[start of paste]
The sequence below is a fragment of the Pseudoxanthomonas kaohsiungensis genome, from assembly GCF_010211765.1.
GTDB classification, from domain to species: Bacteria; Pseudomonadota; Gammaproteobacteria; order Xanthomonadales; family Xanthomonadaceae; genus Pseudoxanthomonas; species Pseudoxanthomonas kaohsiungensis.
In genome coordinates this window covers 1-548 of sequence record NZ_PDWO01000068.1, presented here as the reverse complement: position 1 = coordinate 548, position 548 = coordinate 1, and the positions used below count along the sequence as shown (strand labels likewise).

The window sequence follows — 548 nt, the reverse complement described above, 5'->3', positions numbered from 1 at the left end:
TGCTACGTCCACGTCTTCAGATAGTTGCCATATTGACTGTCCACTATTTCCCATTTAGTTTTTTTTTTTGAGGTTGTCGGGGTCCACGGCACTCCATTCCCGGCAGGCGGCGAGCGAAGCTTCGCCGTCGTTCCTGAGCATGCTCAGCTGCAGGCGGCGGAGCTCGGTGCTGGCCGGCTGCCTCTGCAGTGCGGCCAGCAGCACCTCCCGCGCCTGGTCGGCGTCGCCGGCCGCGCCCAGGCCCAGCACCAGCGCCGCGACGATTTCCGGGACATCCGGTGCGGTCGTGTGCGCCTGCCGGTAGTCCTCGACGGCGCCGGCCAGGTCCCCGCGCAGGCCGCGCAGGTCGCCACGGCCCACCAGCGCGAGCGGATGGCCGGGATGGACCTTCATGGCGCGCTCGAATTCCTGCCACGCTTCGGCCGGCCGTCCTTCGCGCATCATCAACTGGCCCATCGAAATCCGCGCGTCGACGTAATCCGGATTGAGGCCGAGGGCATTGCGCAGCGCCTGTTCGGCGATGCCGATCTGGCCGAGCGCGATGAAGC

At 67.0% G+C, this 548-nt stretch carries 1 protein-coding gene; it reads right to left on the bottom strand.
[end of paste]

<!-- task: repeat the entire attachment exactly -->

The sequence below is a fragment of the Pseudoxanthomonas kaohsiungensis genome, from assembly GCF_010211765.1.
GTDB classification, from domain to species: Bacteria; Pseudomonadota; Gammaproteobacteria; order Xanthomonadales; family Xanthomonadaceae; genus Pseudoxanthomonas; species Pseudoxanthomonas kaohsiungensis.
In genome coordinates this window covers 1-548 of sequence record NZ_PDWO01000068.1, presented here as the reverse complement: position 1 = coordinate 548, position 548 = coordinate 1, and the positions used below count along the sequence as shown (strand labels likewise).

The window sequence follows — 548 nt, the reverse complement described above, 5'->3', positions numbered from 1 at the left end:
TGCTACGTCCACGTCTTCAGATAGTTGCCATATTGACTGTCCACTATTTCCCATTTAGTTTTTTTTTTTGAGGTTGTCGGGGTCCACGGCACTCCATTCCCGGCAGGCGGCGAGCGAAGCTTCGCCGTCGTTCCTGAGCATGCTCAGCTGCAGGCGGCGGAGCTCGGTGCTGGCCGGCTGCCTCTGCAGTGCGGCCAGCAGCACCTCCCGCGCCTGGTCGGCGTCGCCGGCCGCGCCCAGGCCCAGCACCAGCGCCGCGACGATTTCCGGGACATCCGGTGCGGTCGTGTGCGCCTGCCGGTAGTCCTCGACGGCGCCGGCCAGGTCCCCGCGCAGGCCGCGCAGGTCGCCACGGCCCACCAGCGCGAGCGGATGGCCGGGATGGACCTTCATGGCGCGCTCGAATTCCTGCCACGCTTCGGCCGGCCGTCCTTCGCGCATCATCAACTGGCCCATCGAAATCCGCGCGTCGACGTAATCCGGATTGAGGCCGAGGGCATTGCGCAGCGCCTGTTCGGCGATGCCGATCTGGCCGAGCGCGATGAAGC

At 67.0% G+C, this 548-nt stretch carries 1 protein-coding gene; it reads right to left on the bottom strand.